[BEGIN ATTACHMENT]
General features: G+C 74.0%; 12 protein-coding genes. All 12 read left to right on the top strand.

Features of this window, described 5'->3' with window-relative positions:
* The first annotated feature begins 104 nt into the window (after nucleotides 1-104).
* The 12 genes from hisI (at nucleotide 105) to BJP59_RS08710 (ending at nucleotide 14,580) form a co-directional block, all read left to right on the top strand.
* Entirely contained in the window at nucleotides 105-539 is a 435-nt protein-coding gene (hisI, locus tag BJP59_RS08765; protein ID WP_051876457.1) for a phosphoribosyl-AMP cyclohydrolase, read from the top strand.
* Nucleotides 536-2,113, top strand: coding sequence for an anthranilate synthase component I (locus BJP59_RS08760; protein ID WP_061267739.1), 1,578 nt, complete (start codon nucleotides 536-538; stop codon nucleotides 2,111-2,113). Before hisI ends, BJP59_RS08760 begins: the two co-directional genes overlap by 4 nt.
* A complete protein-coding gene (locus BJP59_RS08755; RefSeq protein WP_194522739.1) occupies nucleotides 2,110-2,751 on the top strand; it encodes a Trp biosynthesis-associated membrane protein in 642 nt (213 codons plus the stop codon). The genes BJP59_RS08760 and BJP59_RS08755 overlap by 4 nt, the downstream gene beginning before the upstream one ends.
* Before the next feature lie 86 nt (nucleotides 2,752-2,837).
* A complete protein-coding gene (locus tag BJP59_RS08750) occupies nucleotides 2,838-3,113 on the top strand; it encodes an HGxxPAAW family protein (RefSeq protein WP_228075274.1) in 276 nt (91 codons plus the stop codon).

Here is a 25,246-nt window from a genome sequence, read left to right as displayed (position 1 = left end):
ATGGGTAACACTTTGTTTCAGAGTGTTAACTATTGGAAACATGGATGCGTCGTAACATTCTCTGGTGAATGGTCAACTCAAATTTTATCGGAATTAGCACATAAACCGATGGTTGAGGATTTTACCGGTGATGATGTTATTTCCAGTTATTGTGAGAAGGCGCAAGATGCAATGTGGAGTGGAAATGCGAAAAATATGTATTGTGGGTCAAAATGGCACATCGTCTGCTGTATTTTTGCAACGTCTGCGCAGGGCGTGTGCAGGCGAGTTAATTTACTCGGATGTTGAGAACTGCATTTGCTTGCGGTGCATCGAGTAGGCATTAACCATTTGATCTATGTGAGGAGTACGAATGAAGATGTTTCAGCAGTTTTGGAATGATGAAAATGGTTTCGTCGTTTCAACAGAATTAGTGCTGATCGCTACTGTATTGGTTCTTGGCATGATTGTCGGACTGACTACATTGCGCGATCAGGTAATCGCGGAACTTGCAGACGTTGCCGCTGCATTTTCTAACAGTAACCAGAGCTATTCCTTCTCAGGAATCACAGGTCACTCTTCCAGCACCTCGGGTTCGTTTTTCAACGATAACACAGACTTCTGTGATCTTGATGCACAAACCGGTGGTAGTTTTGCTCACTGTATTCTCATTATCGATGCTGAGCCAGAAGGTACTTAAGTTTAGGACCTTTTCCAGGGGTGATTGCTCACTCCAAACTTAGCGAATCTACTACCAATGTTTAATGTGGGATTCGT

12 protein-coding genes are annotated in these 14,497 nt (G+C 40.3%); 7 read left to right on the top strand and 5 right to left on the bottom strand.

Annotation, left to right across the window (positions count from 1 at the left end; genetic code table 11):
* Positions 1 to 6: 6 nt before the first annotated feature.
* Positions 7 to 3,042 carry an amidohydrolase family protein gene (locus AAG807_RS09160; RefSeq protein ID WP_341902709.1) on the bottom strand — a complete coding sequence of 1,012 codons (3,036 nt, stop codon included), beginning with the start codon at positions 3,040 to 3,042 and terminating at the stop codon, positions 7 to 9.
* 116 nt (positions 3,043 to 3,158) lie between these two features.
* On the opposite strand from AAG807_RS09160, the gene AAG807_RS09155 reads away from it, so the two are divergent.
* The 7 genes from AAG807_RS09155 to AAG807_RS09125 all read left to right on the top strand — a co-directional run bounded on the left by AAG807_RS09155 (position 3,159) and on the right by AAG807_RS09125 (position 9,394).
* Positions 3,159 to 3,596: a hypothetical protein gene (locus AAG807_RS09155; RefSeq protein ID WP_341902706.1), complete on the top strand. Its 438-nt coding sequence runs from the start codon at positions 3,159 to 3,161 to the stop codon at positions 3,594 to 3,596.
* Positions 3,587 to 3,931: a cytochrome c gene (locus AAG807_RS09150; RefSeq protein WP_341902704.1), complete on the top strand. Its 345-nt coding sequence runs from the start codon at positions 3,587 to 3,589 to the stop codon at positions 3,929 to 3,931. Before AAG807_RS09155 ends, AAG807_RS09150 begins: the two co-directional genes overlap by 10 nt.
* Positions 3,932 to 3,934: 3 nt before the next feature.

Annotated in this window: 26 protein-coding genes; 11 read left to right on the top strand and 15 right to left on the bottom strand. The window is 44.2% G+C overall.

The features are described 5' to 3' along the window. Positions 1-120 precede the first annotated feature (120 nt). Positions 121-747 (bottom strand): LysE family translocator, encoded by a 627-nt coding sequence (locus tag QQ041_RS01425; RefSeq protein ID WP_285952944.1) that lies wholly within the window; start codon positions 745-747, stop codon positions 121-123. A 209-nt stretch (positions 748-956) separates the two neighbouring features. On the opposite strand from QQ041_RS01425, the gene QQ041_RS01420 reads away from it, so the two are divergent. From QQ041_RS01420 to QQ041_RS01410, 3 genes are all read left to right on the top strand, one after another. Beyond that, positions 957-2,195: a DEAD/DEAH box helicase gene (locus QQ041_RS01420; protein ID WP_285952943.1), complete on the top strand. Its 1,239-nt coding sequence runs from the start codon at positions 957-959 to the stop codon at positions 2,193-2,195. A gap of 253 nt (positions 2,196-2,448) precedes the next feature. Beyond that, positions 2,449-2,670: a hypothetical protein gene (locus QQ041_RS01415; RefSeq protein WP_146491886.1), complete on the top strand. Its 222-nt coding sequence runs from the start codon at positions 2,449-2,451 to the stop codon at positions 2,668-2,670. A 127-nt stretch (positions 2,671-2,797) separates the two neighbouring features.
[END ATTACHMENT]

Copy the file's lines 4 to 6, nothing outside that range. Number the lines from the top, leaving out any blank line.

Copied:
* The 12 genes from hisI (at nucleotide 105) to BJP59_RS08710 (ending at nucleotide 14,580) form a co-directional block, all read left to right on the top strand.
* Entirely contained in the window at nucleotides 105-539 is a 435-nt protein-coding gene (hisI, locus tag BJP59_RS08765; protein ID WP_051876457.1) for a phosphoribosyl-AMP cyclohydrolase, read from the top strand.
* Nucleotides 536-2,113, top strand: coding sequence for an anthranilate synthase component I (locus BJP59_RS08760; protein ID WP_061267739.1), 1,578 nt, complete (start codon nucleotides 536-538; stop codon nucleotides 2,111-2,113). Before hisI ends, BJP59_RS08760 begins: the two co-directional genes overlap by 4 nt.